What if James Bond had a family? The son of a '60s Israeli spy recounts what it’s like.

America Abroad
Oded Gur-Ariel grew up having to keep an important secret: That his father an Israli spy.

Oded Gur-Arie was just a boy when he learned that his dad was a spy.

Today, Gur-Arie teaches entrepreneurship at Adrian College in Michigan, but he was born in Israel and his father is one of the most famous spies in the country’s history, known by his cover name, Wolfgang Lotz.

In the 60s, Israel suspected that Egypt was developing weapons of mass destruction, which could then potentially be used against Israel. Egyptian President Gamal Abdel Nasser brought German scientists in to help with the development of the nuclear program and Mossad sent Gur-Arie’s father to try to infiltrate their circles, pretending to be a former Nazi officer.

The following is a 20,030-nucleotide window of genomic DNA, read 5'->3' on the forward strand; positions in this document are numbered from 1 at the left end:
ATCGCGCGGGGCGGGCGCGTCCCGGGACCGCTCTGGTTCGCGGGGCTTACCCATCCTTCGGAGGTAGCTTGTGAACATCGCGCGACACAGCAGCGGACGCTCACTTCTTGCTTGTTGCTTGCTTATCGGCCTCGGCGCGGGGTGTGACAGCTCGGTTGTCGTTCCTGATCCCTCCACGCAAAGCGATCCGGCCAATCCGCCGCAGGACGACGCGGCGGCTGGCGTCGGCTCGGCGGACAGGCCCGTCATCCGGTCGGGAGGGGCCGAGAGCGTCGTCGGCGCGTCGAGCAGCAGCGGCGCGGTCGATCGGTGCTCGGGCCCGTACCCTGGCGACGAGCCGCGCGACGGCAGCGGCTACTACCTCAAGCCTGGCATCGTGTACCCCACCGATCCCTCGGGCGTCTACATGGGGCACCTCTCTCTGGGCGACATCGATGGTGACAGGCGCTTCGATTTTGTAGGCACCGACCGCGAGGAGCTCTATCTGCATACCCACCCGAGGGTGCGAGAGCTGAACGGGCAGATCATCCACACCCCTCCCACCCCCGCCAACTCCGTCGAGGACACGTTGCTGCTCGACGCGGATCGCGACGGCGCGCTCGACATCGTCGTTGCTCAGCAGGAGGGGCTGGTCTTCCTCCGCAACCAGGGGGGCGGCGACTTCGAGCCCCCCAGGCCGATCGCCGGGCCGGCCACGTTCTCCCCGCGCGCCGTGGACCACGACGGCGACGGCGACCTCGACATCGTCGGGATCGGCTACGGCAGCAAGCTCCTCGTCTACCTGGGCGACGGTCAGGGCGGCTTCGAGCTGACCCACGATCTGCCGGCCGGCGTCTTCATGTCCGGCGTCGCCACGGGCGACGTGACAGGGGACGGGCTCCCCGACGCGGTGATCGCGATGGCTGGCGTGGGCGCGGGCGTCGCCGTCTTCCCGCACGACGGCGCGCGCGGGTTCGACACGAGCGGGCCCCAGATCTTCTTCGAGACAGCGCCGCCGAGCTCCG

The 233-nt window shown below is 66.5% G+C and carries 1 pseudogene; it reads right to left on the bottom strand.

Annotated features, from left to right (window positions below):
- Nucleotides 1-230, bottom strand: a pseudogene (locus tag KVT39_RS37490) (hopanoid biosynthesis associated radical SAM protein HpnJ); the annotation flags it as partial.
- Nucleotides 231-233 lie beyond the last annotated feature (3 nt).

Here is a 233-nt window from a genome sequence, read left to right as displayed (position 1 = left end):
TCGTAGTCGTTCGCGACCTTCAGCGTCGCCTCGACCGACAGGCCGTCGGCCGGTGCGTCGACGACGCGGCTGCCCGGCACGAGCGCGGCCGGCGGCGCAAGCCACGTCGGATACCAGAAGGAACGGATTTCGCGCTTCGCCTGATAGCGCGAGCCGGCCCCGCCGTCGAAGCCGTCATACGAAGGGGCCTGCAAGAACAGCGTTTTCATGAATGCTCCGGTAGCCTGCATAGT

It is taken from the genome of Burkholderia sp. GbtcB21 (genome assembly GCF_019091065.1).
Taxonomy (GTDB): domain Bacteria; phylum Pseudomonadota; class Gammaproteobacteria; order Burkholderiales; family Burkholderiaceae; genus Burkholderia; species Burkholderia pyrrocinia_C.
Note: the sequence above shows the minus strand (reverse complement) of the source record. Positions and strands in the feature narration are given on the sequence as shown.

Young Gur-Arie and his mom were housed in Paris for the mission and his father — Zeev was his real name — came to visit from time to time.

“On one of his first visits back from Egypt, he went to meet with his boss and he took me with him,” says Gur-Arie. “All of a sudden, I realized they are talking about things that are pretty amazing, like information, people, and spies, and Egypt and this and that, and it became very clear to me what he was doing.”

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